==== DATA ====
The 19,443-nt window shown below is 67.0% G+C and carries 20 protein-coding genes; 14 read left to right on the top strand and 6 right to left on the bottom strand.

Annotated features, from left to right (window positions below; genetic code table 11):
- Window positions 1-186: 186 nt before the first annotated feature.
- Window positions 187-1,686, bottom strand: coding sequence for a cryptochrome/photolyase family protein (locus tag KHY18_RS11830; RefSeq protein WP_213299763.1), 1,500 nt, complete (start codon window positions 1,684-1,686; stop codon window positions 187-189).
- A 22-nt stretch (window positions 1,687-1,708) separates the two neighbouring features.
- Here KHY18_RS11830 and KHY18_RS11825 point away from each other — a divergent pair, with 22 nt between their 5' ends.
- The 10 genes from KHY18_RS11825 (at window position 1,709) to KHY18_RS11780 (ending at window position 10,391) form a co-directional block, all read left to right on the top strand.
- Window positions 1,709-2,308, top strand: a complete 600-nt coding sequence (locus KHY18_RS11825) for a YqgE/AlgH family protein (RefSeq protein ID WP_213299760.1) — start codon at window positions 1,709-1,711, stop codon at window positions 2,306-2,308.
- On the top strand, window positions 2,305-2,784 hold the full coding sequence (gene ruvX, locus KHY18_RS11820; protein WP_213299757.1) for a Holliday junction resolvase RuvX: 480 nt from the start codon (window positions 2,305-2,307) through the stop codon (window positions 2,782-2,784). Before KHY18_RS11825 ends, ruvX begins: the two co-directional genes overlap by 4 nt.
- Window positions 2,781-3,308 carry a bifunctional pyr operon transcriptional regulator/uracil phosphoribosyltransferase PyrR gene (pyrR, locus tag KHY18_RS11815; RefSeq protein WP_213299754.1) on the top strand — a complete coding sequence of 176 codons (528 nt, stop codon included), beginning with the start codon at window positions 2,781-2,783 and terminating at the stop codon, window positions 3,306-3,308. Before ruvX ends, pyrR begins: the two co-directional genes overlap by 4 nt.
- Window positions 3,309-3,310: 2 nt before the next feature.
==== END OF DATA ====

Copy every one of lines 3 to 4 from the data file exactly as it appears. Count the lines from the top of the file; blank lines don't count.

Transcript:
- Window positions 1-186: 186 nt before the first annotated feature.
- Window positions 187-1,686, bottom strand: coding sequence for a cryptochrome/photolyase family protein (locus tag KHY18_RS11830; RefSeq protein WP_213299763.1), 1,500 nt, complete (start codon window positions 1,684-1,686; stop codon window positions 187-189).